Minnesota State Capitol (rbw)

Women’s Labor Rights

While the state of Minnesota has not made the same national headlines as its neighbor Wisconsin, the 2010 election had a major impact there as well. The political situation would be identical to the conditions in Wisconsin and Michigan were it not for the election of Democratic Governor Mark Dayton. During the last term, the State Senate had a Democratic supermajority + one, while the State House had a Democratic supermajority – one. The tables have now turned as both houses hold modest Republican majorities.

Other than their majorities, there is little modest about the group. There have already been clear indications that the Republicans are intensely ideological with the debate over the state budget now well under way.

The extremism has been broadly-based. Senator john Carlson (R-Bemidji) was forced to apologize for his attempt to repeal equal pay for women. Now, one may consider that a fluke occurrence, but just read his glib response to his pulling of the bill from the rolls (courtesy of the Bemidji Pioneer, via the Minnesota Independent):

“That bill’s been pulled and it won’t see the light of day. I would admit I didn’t do my homework very well.

“So I author the bill, put it in the hopper, and the next thing I know, all hell breaks loose and I deserve it for being naïve. Quite honestly, I deserve that. I did it with good intentions.

“Obviously, I’ve been married for 32 years, I have a daughter out in the workforce, and I have a granddaughter — I can’t believe anyone would think I would harm that relationship.”

Indeed. How could one have the foresight to realize that telling one’s wife and daughter that they do not deserve equal pay simply because they are female would endanger those relationships?

One might argue that it was all a simple mistake – that it was one Senator who made a bad decision. Unfortunately, that is not the case: This was at least the fifth attempt to do so in the state legislature. The original form of the bill was authored by Rep. Steve Drazkowski (R-Mazeppa) and it ranged further, with additional restrictions on part-time police officers and cuts to library funding.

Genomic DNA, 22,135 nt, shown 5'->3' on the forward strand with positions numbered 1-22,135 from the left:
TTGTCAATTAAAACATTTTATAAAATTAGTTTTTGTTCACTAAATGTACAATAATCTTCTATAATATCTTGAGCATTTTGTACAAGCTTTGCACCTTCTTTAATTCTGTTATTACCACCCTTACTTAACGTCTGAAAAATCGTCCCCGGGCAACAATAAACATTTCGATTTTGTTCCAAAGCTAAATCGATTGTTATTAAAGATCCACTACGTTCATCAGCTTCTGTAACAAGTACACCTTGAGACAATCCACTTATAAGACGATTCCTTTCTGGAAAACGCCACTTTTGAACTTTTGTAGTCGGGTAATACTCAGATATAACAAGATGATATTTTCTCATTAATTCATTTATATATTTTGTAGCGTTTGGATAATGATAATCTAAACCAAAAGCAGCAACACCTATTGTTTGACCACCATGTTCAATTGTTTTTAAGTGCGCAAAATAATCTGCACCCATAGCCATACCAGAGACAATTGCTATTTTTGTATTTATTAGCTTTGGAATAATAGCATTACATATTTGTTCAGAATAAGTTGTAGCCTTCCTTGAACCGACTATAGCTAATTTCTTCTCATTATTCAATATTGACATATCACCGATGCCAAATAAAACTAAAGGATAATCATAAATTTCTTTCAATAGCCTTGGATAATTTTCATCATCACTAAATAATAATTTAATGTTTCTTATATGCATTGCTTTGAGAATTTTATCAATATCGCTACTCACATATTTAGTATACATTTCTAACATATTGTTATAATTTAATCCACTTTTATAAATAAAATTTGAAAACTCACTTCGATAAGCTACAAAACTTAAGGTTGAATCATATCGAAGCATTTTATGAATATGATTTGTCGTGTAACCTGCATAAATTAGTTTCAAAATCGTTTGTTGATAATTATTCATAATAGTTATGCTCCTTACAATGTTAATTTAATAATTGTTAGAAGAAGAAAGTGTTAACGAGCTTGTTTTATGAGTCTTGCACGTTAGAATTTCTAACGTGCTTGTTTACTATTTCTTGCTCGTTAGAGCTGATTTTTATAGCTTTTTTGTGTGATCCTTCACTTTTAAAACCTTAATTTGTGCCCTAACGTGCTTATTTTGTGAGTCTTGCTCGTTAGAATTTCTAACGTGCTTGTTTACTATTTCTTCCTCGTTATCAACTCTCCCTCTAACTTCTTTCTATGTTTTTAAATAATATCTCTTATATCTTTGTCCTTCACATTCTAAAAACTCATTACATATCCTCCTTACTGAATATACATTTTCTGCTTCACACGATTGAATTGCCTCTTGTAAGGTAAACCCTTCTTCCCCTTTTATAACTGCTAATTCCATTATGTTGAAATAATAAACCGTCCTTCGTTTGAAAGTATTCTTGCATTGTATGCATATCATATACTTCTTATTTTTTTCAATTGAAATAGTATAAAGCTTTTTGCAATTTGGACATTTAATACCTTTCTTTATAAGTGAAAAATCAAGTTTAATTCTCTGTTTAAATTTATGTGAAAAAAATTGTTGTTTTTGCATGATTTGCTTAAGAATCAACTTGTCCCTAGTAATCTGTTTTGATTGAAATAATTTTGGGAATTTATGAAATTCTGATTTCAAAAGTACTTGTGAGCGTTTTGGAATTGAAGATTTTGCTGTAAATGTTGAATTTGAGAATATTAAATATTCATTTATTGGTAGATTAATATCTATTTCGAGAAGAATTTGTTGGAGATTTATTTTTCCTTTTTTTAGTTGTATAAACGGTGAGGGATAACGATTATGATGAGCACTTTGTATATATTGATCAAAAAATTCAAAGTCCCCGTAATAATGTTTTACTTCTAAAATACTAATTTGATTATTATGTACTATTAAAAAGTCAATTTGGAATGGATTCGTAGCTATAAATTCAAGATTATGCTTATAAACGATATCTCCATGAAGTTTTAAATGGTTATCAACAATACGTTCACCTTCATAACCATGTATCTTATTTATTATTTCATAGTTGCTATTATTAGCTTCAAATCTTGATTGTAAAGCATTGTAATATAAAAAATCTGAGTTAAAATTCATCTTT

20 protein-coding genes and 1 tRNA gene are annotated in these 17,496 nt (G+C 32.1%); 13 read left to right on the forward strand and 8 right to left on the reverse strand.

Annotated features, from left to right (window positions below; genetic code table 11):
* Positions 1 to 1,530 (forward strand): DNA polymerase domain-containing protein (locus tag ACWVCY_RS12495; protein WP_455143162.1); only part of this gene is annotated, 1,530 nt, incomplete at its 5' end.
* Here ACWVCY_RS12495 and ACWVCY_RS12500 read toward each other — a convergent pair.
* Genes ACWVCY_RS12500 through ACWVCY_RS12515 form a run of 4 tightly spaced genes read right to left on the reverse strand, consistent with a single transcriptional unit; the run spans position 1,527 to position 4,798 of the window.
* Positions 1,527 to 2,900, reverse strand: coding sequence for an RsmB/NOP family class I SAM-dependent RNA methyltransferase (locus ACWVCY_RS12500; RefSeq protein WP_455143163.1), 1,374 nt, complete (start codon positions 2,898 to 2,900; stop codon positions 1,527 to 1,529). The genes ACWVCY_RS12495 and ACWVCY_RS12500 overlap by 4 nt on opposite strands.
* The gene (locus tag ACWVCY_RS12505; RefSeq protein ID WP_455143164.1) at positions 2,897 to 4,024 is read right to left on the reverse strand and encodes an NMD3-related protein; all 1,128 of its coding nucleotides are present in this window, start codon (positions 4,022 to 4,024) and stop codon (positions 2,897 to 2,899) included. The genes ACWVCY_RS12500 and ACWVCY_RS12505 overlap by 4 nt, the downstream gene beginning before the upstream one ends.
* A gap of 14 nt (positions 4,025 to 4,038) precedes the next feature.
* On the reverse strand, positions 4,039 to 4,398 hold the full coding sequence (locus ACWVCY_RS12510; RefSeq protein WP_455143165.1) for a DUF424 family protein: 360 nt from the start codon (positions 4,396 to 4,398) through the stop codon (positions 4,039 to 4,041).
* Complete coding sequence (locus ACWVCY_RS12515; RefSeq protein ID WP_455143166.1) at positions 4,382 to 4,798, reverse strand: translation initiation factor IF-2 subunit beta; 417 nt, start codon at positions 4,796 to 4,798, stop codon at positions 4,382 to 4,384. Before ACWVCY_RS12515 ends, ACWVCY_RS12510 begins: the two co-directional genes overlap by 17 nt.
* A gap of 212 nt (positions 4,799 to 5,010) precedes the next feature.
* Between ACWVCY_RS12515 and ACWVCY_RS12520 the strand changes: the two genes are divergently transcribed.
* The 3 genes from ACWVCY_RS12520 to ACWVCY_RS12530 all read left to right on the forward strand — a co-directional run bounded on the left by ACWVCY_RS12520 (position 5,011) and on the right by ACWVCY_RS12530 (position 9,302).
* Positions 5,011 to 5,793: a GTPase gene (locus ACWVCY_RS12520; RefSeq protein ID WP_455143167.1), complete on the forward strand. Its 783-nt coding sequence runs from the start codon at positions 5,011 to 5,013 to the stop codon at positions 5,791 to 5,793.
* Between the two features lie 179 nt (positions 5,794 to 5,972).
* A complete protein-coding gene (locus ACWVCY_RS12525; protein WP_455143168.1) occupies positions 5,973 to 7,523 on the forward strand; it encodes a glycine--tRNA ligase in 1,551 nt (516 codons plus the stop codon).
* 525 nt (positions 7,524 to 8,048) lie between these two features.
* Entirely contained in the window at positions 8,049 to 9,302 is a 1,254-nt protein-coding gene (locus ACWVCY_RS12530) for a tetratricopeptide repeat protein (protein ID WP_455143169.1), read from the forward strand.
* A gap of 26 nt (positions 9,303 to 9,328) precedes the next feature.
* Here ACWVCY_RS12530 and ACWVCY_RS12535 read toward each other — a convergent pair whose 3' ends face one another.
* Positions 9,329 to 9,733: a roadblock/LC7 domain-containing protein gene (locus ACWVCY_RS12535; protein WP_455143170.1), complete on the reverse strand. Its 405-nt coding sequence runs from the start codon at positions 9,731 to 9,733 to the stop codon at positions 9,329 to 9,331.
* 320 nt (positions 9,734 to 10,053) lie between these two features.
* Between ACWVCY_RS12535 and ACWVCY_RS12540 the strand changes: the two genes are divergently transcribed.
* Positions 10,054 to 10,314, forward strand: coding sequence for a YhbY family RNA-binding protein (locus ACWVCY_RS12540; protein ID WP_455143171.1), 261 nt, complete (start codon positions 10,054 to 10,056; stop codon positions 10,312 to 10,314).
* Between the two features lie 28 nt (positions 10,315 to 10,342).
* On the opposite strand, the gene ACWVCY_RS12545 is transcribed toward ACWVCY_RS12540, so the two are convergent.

The Republicans are gunning for the 1984 Pay Equity Act for local government jobs. Each of the attempts are being supported by the Minnesota Chamber of Commerce. In a December 2010 statement on Fiscal Policy they state:

    Pay Equity/Comparable Worth:

The Legislature should repeal the state’s pay equity/comparable worth law. It is outdated and hampers a government entity’s ability to manage the workforce. It is also an unfunded mandate to local governments.

There you go – equal pay for women is now “outdated” as our future begins to look a lot like the past. The Chamber of Commerce statement on women has been revised since December. A February 1st post by Politics Daily quotes the same source in the following way:

“The state’s pay equity/comparable worth law should be repealed. Its purpose is outdated, and requiring governments to correct perceived ‘errors’ in labor markets based on bureaucratic and subjective assessments of the relative value of government jobs is an
unnecessary and costly mandate.”

The current economic crisis has hit men very hard. Women now comprise a slight majority of the workforce. One can see the cynical thinking: Rather than increase the salaries for struggling men, Republicans seek to cut pay for women. Such a move would only make life more difficult for families that are already facing financial crisis.

Worker’s Rights

Minnesota residents can expect more action on labor issues as time goes on. Here is what the Minnesota Chamber of Commerce says about outsourcing and arbitration:

    Competitive Sourcing:

The Legislature should remove any restrictions to competitively sourcing services. This does not mean that the state or local governments should outsource all services. Instead, the Chamber supports having public employees compete with the private sector for the provision of services.

    Arbitration Considerations:

The Legislature should require labor arbitrators to consider the total compensation and prevailing benefit levels offered in the private sector. This should help make sure that future compensation and benefit decisions do not become out of line with private-sector counterparts.

One can see there in essence the same provisions that Governor Walker has passed through t he legislature in Wisconsin. The difference in Minnesota is that thanks to a narrow voting margin, that state has a Democratic Governor who is likely to veto any such measure.

Reproductive Rights

A total of four bills have been introduced to ban state funding for abortion. Some contain wording that state that if one portion of the law is repealed by a court, the rest should stand. Such wording is intended to reverse court decisions of the past 40 years that have ensured reproductive rights for women.

Republicans added more fuel to the fire by challenging the Roe vs. Wade decision with three bills to ban abortions that take place after 20 weeks of pregnancy – regardless of consideration of medical conditions that could injure the mother.

In response to this flurry of anti-reproductive rights action, the Democrats introduced a bill, HF646, that guarantees that all people have a right to use or refuse birth control and abortions, containing the same severability language that protects the remainder of the bill if one part of it is overturned.

Stay tuned, there is a lot more to report on the Minnesota legislature as it continues to work against 20th century progress. Luckily, there is a Governor in Minnesota who can prevent these laws from taking effect.

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